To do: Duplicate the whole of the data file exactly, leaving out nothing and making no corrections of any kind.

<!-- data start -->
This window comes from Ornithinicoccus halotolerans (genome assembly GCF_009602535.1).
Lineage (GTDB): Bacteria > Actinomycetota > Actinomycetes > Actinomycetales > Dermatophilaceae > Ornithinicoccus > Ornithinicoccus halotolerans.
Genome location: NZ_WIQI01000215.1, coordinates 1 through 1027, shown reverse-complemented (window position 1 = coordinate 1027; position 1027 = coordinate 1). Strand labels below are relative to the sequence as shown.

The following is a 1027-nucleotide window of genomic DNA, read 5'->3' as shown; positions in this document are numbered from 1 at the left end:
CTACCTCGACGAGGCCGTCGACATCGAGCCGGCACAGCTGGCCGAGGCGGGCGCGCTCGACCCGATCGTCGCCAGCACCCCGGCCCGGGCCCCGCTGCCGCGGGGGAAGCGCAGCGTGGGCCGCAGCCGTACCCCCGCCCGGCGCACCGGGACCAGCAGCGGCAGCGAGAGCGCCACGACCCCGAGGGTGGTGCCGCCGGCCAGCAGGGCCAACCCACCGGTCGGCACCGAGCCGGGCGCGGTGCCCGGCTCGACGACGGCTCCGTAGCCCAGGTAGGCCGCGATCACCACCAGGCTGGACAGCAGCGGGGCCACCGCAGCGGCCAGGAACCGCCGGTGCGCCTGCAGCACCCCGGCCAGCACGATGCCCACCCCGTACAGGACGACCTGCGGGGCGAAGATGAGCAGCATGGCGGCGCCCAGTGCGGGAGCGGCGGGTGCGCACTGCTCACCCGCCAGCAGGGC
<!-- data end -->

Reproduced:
This window comes from Ornithinicoccus halotolerans (genome assembly GCF_009602535.1).
Lineage (GTDB): Bacteria > Actinomycetota > Actinomycetes > Actinomycetales > Dermatophilaceae > Ornithinicoccus > Ornithinicoccus halotolerans.
Genome location: NZ_WIQI01000215.1, coordinates 1 through 1027, shown reverse-complemented (window position 1 = coordinate 1027; position 1027 = coordinate 1). Strand labels below are relative to the sequence as shown.

The following is a 1027-nucleotide window of genomic DNA, read 5'->3' as shown; positions in this document are numbered from 1 at the left end:
CTACCTCGACGAGGCCGTCGACATCGAGCCGGCACAGCTGGCCGAGGCGGGCGCGCTCGACCCGATCGTCGCCAGCACCCCGGCCCGGGCCCCGCTGCCGCGGGGGAAGCGCAGCGTGGGCCGCAGCCGTACCCCCGCCCGGCGCACCGGGACCAGCAGCGGCAGCGAGAGCGCCACGACCCCGAGGGTGGTGCCGCCGGCCAGCAGGGCCAACCCACCGGTCGGCACCGAGCCGGGCGCGGTGCCCGGCTCGACGACGGCTCCGTAGCCCAGGTAGGCCGCGATCACCACCAGGCTGGACAGCAGCGGGGCCACCGCAGCGGCCAGGAACCGCCGGTGCGCCTGCAGCACCCCGGCCAGCACGATGCCCACCCCGTACAGGACGACCTGCGGGGCGAAGATGAGCAGCATGGCGGCGCCCAGTGCGGGAGCGGCGGGTGCGCACTGCTCACCCGCCAGCAGGGC